And the last of my hits is a fairly recent addition to my collection - my Pippi pinafore. I love wearing pinafores at this time of year, so it was always a fairly safe bet that this was going to be a success. It's lovely to wear and the pink denim that I used is a great cheery colour for brightening up dull days. What more could you want?!

Now, let's turn to projects that weren't quite so successful. I'll preface this by saying that I didn't have any complete disasters this year (I've got a fairly good idea of what suits me, and I make toiles so I can spot any fitting issues early on) and all of the projects I'm about to share definitely have their plus points too. For one reason or another though, these haven't got as much love as some of this year's other creations.


First up is my foray into sewing lingerie. My Watson bra is perfectly fine and I do wear it occasionally, but the insides just look a bit messy (totally due to my lack of experience of working with all the different elastics rather than any fault of the pattern) and I stick by the assessment that I made at the time that this is one occasion where it might just be better to buy something than make it. As for the Acacia knickers - after wearing them a few times I was forced to admit that the elastic is just a bit too loose. I've been meaning to go back and try to fix it, but fixing things is always at the bottom of my list of things to do so I never get round to it! I do still want to try making more knickers to use up jersey scraps though.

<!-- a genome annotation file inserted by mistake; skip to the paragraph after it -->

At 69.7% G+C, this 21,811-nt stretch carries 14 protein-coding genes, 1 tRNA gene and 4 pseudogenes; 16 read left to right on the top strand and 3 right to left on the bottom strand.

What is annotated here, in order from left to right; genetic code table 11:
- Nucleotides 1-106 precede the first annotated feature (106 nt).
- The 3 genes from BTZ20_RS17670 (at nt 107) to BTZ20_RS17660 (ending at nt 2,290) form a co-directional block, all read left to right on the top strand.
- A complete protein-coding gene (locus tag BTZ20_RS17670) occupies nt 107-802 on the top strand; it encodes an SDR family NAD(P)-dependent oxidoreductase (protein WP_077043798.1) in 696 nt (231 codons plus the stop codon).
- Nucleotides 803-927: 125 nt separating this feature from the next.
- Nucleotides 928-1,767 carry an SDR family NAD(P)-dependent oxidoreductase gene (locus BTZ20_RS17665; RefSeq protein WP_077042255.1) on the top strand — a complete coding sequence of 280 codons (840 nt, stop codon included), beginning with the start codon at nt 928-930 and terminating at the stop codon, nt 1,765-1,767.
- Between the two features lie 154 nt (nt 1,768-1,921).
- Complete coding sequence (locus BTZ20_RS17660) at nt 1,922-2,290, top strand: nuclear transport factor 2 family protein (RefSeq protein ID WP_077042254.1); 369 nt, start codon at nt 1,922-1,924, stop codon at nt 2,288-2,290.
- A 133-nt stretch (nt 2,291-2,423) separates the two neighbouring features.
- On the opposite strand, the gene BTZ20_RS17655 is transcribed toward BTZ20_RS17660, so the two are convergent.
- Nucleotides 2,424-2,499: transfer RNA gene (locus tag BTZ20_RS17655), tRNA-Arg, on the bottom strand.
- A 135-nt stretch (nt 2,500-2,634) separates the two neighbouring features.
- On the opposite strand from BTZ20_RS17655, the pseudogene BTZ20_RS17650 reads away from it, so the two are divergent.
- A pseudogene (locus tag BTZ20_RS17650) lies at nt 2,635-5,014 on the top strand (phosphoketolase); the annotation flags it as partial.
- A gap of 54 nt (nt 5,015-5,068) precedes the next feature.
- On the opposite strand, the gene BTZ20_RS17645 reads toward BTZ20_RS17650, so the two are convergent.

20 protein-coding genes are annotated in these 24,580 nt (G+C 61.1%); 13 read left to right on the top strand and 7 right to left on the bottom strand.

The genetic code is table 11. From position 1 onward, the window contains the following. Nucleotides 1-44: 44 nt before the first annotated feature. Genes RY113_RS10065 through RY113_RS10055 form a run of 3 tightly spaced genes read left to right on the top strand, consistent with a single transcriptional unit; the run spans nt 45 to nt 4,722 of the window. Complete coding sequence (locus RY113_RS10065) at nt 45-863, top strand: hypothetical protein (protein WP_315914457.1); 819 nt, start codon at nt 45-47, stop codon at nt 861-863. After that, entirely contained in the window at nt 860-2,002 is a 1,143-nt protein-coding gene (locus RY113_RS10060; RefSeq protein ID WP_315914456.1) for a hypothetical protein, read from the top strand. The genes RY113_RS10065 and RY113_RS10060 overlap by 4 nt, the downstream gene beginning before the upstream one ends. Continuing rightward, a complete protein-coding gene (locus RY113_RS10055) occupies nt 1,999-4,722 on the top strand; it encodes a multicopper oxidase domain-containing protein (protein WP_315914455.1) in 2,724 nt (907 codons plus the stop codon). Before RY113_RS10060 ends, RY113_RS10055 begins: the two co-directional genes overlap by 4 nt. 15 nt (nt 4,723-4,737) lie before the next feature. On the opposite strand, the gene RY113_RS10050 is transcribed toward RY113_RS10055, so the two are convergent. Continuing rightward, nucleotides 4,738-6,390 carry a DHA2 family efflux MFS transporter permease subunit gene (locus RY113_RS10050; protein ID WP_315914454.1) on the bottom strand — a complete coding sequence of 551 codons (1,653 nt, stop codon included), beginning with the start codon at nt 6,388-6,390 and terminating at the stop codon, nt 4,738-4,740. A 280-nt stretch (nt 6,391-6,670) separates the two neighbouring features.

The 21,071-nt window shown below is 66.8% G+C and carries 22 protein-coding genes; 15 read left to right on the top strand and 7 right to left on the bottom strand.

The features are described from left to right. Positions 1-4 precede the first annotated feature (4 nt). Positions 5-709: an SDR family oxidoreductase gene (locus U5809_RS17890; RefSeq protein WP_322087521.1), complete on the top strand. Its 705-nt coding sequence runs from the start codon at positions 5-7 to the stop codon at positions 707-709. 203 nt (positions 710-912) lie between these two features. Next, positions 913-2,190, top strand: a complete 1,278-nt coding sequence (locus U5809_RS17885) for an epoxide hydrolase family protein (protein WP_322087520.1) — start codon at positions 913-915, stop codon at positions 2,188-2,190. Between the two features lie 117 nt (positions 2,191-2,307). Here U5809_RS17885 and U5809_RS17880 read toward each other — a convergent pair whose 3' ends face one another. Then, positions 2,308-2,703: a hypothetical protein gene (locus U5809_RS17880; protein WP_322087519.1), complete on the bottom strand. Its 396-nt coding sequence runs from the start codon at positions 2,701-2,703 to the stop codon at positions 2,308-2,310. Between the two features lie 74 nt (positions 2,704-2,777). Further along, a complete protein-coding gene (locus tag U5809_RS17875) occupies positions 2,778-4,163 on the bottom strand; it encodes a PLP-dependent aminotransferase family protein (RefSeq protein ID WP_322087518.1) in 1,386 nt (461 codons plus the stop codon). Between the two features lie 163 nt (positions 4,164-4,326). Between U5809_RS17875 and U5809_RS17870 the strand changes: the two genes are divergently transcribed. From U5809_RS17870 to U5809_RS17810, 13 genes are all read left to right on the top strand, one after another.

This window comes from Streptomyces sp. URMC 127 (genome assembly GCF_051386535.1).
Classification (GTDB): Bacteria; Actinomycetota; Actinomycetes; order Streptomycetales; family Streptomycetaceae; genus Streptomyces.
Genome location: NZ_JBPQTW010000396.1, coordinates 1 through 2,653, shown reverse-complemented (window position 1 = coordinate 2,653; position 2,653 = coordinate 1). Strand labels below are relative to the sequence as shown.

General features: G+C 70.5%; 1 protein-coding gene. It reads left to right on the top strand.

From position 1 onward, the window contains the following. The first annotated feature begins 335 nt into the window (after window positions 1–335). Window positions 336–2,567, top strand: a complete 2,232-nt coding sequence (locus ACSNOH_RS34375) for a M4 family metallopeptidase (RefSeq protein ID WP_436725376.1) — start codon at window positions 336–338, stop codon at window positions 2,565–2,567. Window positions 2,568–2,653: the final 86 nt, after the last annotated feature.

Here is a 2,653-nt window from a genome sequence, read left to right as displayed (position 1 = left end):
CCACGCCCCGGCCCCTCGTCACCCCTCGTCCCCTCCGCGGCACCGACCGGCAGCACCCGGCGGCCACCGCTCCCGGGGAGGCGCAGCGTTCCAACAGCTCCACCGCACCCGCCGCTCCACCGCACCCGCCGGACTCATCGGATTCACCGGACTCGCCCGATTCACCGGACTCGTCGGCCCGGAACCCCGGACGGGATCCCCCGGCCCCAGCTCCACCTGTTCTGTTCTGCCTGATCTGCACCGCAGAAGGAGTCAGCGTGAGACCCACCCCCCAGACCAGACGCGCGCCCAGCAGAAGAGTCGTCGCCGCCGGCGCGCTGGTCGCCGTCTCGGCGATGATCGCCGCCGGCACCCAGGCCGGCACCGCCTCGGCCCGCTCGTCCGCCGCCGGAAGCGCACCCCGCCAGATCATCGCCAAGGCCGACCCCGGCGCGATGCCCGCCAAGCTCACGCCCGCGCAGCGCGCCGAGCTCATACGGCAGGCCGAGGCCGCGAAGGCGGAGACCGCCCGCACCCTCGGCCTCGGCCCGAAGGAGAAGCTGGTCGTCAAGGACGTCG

My McCalls 7714 dress is a bit of a sad tale - I really liked the dress and happily wore it. Unfortunately, when I washed it some of the red from the background of the fabric bled onto some of the white flowers making them a wishy washy pink. I'm not sure why this happened to the finished dress when it didn't happen to the fabric when I prewashed it, but there we go! It's still wearable, but it does look a bit odd.